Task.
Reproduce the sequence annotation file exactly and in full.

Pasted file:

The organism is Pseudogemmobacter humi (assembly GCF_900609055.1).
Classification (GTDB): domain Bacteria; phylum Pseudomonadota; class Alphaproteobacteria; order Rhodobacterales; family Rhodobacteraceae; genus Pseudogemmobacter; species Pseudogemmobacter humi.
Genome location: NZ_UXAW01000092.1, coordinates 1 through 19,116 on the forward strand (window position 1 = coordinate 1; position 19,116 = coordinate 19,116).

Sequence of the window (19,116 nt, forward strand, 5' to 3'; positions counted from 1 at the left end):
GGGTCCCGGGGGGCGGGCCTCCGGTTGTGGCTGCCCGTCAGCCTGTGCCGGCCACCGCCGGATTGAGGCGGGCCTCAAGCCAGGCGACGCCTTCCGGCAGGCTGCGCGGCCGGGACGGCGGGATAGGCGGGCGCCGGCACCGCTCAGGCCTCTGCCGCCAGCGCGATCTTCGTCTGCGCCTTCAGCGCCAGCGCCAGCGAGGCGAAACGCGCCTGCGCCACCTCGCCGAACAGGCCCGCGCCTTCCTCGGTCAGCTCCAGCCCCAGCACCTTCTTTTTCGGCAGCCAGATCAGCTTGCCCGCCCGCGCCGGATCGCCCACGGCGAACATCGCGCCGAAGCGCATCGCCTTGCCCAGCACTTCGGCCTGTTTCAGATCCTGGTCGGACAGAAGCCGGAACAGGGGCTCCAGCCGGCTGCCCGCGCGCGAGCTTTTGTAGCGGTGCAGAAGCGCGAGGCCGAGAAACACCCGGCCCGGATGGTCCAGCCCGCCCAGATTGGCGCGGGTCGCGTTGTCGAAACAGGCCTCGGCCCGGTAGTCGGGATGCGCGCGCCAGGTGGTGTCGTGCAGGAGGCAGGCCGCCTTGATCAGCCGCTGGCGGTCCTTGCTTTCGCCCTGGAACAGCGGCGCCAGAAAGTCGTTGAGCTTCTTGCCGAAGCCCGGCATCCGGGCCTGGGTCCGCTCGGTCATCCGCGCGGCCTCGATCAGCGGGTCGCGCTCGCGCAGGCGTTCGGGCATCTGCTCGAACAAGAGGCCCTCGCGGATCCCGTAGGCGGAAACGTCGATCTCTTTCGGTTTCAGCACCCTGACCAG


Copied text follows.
The organism is Pseudogemmobacter humi (assembly GCF_900609055.1).
Classification (GTDB): domain Bacteria; phylum Pseudomonadota; class Alphaproteobacteria; order Rhodobacterales; family Rhodobacteraceae; genus Pseudogemmobacter; species Pseudogemmobacter humi.
Genome location: NZ_UXAW01000092.1, coordinates 1 through 19,116 on the forward strand (window position 1 = coordinate 1; position 19,116 = coordinate 19,116).

Sequence of the window (19,116 nt, forward strand, 5' to 3'; positions counted from 1 at the left end):
GGGTCCCGGGGGGCGGGCCTCCGGTTGTGGCTGCCCGTCAGCCTGTGCCGGCCACCGCCGGATTGAGGCGGGCCTCAAGCCAGGCGACGCCTTCCGGCAGGCTGCGCGGCCGGGACGGCGGGATAGGCGGGCGCCGGCACCGCTCAGGCCTCTGCCGCCAGCGCGATCTTCGTCTGCGCCTTCAGCGCCAGCGCCAGCGAGGCGAAACGCGCCTGCGCCACCTCGCCGAACAGGCCCGCGCCTTCCTCGGTCAGCTCCAGCCCCAGCACCTTCTTTTTCGGCAGCCAGATCAGCTTGCCCGCCCGCGCCGGATCGCCCACGGCGAACATCGCGCCGAAGCGCATCGCCTTGCCCAGCACTTCGGCCTGTTTCAGATCCTGGTCGGACAGAAGCCGGAACAGGGGCTCCAGCCGGCTGCCCGCGCGCGAGCTTTTGTAGCGGTGCAGAAGCGCGAGGCCGAGAAACACCCGGCCCGGATGGTCCAGCCCGCCCAGATTGGCGCGGGTCGCGTTGTCGAAACAGGCCTCGGCCCGGTAGTCGGGATGCGCGCGCCAGGTGGTGTCGTGCAGGAGGCAGGCCGCCTTGATCAGCCGCTGGCGGTCCTTGCTTTCGCCCTGGAACAGCGGCGCCAGAAAGTCGTTGAGCTTCTTGCCGAAGCCCGGCATCCGGGCCTGGGTCCGCTCGGTCATCCGCGCGGCCTCGATCAGCGGGTCGCGCTCGCGCAGGCGTTCGGGCATCTGCTCGAACAAGAGGCCCTCGCGGATCCCGTAGGCGGAAACGTCGATCTCTTTCGGTTTCAGCACCCTGACCAG